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Please Don't Eat the Daisies (1960)

6.5
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Drama critic Larry McKay, his wife Kay, and their four sons move from their crowded Manhattan apartment to an old house in the country. While housewife Kay settles into suburban life, Larry... See full summary »

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Title: Please Don't Eat the Daisies (1960)

Please Don't Eat the Daisies (1960) on IMDb 6.5/10

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Cast

Cast overview, first billed only:
...
Kate Robinson Mackay
...
Laurence Mackay
...
Deborah Vaughn
...
Suzie Robinson
...
Alfred North
...
Maggie
...
Joe Positano
John Harding ...
Reverend Norman McQuarry
...
Mona James
...
Mary Smith
Mary Patton ...
Mrs. Hunter
Charles Herbert ...
David Mackay
...
Gabriel Mackay
Flip Mark ...
George Mackay
Baby Gellert ...
Adam Mackay
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Storyline

Drama critic Larry McKay, his wife Kay, and their four sons move from their crowded Manhattan apartment to an old house in the country. While housewife Kay settles into suburban life, Larry continues to enjoy the theater and party scene of New York. Kay soon begins to question Larry's fidelity when he mentions a flirtatious encounter with Broadway star Deborah Vaughn. Written by Daniel Bubbeo <dbubbeo@cmp.com>

Plot Summary | Add Synopsis

Taglines:

The Uproarious Movie From The Big Best-Seller!

Genres:

Comedy | Family | Romance

Certificate:

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Details

Country:

Language:

Release Date:

2 June 1960 (West Germany)  »

Also Known As:

Eramos tan felices  »

Company Credits

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Technical Specs

Runtime:

Sound Mix:

(Westrex Recording System)

Color:

(Metrocolor)

Aspect Ratio:

2.35 : 1
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Did You Know?

Trivia

After Doris Day and Janis Paige first had worked together in Romance on the High Seas (1948), Miss Paige had triumphed on Broadway as the feisty union official, Babe Williams, in the Tony Award-winning musical of 1954, "The Pajama Game." When Warner Bros., the former home lot of Janis and Doris, recast Babe Williams for the delightful 1957 film version, Babe then turned into - Doris Day! See more »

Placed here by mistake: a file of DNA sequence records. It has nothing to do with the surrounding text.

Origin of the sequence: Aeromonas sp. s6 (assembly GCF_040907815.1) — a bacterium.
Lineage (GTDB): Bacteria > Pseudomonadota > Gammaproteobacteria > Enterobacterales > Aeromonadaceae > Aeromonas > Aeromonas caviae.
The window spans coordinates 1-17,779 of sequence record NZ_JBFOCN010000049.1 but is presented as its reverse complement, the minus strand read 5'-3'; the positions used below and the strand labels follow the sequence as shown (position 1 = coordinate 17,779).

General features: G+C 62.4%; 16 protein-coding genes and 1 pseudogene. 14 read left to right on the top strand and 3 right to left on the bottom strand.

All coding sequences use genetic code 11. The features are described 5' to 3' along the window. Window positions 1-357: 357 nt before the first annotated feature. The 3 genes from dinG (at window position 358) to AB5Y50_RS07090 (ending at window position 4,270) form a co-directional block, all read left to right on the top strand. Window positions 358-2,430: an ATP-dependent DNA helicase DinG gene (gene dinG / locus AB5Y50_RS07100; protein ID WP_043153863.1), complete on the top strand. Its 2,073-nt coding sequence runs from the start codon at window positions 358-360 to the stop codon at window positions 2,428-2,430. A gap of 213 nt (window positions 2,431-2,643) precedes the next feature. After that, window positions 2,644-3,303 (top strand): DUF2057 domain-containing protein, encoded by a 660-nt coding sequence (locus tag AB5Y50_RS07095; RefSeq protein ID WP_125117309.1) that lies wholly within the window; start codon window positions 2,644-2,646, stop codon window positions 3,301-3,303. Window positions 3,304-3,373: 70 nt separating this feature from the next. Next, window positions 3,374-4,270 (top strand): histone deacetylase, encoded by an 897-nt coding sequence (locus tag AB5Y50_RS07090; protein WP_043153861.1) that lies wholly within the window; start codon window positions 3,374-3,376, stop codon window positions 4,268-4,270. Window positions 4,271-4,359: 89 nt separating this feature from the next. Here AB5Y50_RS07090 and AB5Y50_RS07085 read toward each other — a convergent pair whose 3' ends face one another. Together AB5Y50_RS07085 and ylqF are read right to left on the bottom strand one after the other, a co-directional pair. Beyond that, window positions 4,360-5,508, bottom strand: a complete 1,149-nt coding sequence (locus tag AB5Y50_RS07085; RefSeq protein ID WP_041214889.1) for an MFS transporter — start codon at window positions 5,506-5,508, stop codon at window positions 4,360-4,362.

Goofs

When Kate is playing the song for the children in the schoolyard, her strumming of the ukulele does not match match the music. See more »

Quotes

Alfred North: For a critic that first step is the first printed joke. It gets a laugh and a whole new world opens up. He makes another joke, and another. And then one day along comes a joke that shouldn't be made because the show he's reviewing is a good show. But, as it so happens, it's a good joke. And you know what? The joke wins.
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Soundtracks

I Concentrate on You
(uncredited)
Written by Cole Porter
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User Reviews

 
Treacly But Sweet
30 August 2006 | by (Greenwich, CT United States) – See all my reviews

You're glad they made movies like "Please Don't Eat The Daisies" alright, simply to prove there was a time people were more innocent. Sitting through it is another matter.

The central problem with "Please Don't Eat The Daisies" as it stands today is that it suffers from a major case of indecision: Does it want to be about a theater critic who gets a big head, or does it want to be about a Manhattan mom with four sons who finds a new home in Westchester County? Doris Day stars doing what she does best, throwing off clever one-liners with a maternal glow, doing a little bit of singing, and standing by her man, in this case David Niven as theater critic Lawrence Mackay, who probably doesn't deserve her but as played by the winning Niven keeps our sympathies enough to make us happy he convinces her otherwise.